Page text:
change.key?(:is) ? change[:is] : (get(context, [name]) || []).find { |r| r[:name] == name }
       else
         change.key?(:is) ? change[:is] : (get(context) || []).find { |r| r[:name] == name }
       end
  ...

end

Resource API limitations

This Resource API is not a full replacement for the original low-level types and providers method. Here is a list of the current limitations. If they apply to your situation, the low-level types and providers method might be a better solution. The goal of the new Resource API is not to be a replacement of the prior one, but to be a simplified way to get the same results for the majority of use cases.

You can't have multiple providers for the same type

The low-level type and provider method allows multiple providers for the same resource type. This allows the creation of abstract resource types, such as packages, which can span multiple operating systems. Automatic selection of an OS-appropriate provider means less work for the user, as they don't have to address whether the package needs to be managed using apt or yum in their code .

Allowing multiple providers means more complexity and more work for the type or provider developer, including:
  • attribute sprawl

  • disparate feature sets between the different providers for the same abstract type

  • complexity in implementation of both the type and provider pieces stemming from the two issues above

The Resource API does not implement support for multiple providers.

Should support for multiple providers be desirable for a given type, your options are:

  • Use the older, more complex type and provider method, or

  • Implement multiple similar types using the Resource API, and select the platform-appropriate type in Puppet code. For example:
    define package (
      Ensure $ensure,
      Enum[apt, rpm] $provider, # have a hiera 5 dynamic binding to a function choosing a sensible default for the current system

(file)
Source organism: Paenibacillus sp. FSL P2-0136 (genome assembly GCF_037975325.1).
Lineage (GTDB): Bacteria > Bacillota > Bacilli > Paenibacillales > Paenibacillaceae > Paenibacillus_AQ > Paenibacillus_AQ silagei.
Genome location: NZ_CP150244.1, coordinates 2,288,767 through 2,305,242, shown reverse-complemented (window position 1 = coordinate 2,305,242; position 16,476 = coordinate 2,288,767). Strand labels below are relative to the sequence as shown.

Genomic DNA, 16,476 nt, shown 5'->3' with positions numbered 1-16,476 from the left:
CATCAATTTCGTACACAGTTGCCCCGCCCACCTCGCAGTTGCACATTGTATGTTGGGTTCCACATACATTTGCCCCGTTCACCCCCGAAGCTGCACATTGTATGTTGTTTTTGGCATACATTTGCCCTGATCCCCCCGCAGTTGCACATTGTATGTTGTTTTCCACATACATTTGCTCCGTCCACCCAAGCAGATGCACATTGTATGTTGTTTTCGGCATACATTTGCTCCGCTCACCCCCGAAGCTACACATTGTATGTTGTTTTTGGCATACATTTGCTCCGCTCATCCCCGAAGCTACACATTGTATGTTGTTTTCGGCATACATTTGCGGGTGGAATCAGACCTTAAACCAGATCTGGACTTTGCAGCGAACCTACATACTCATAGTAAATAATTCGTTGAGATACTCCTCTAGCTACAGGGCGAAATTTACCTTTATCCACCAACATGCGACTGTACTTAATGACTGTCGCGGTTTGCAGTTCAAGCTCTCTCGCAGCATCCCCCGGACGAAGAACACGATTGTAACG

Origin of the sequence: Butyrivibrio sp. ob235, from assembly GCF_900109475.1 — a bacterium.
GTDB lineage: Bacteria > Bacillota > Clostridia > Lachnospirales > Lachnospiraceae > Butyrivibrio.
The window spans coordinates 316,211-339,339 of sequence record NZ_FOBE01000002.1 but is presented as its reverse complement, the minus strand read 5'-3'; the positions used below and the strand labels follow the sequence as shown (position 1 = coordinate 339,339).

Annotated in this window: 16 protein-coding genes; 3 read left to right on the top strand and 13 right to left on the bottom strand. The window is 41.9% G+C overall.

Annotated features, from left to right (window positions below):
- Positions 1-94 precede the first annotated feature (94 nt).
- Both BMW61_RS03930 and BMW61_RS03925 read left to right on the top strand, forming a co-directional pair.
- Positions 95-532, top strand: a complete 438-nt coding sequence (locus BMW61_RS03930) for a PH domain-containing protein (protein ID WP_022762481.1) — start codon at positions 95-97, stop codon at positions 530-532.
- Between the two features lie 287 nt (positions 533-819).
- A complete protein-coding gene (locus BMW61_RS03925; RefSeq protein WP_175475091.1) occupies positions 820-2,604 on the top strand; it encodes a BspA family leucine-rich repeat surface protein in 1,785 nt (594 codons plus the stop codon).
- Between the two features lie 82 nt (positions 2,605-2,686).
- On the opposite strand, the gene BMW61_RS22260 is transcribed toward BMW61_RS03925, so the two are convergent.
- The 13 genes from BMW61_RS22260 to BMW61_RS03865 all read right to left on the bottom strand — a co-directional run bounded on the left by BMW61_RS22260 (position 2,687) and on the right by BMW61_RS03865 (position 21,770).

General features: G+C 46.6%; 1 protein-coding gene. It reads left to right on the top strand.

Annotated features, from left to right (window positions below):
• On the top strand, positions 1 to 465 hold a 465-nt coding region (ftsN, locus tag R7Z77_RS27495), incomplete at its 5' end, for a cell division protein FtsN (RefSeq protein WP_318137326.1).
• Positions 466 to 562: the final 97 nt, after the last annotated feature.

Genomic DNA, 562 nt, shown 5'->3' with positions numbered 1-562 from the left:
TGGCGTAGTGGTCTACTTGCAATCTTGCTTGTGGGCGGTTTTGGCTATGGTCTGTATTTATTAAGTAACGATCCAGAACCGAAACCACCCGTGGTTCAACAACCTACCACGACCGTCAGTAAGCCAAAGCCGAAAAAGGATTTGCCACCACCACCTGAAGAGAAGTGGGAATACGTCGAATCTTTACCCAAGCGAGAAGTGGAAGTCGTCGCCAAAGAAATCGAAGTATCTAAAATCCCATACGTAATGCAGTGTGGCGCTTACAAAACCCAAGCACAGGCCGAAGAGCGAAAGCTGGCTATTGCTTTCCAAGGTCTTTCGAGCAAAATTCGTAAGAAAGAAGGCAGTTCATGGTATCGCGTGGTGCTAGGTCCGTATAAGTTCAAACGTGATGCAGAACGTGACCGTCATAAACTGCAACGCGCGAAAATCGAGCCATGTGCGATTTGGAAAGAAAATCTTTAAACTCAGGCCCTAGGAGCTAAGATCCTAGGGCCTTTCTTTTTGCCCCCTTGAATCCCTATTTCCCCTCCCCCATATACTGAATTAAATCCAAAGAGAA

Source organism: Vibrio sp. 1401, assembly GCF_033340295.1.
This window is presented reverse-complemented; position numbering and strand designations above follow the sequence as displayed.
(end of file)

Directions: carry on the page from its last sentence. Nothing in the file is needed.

Optional[String] $source  = undef,
      Optional[String] $version = undef,
      Optional[Hash] $options   = { },
    ) {
      case $provider {
        apt: {
          package_apt { $title:
            ensure          => $ensure,
            source          => $source,
            version         => $version,
            *               => $options,
          }
        }
        rpm: {
          package_rpm { $title:
            ensure => $ensure,
            source => $source,
            *      => $options,
          }
          if defined($version) { fail("RPM doesn't support \$version") }
          # ...
        }
      }
    }

Only built-in Puppet 4 data types are available

Currently, only built-in Puppet 4 data types are usable. This is because the type information is required on the agent, but Puppet has not made it available yet. Even once that is implemented, modules will have to wait until the functionality is widely available before being able to rely on it.

There is no catalog access

There is no way to access the catalog from the provider. Several existing types rely on this to implement advanced functionality. Some of these use cases would be better off being implemented as "external" catalog transformations, instead of munging the catalog from within the compilation process.

No logging for un-managed instances

Previously, the provider could provide log messages for resource instances that were not passed into the set call. In the current implementation, these will cause an error.

Automatic relationships constrained to consts and attribute values

The Puppet 3 type API allows arbitrary code execution for calculating automatic relationship targets. The Resource API is more restrained, but allows understanding the type's needs by inspecting the metadata.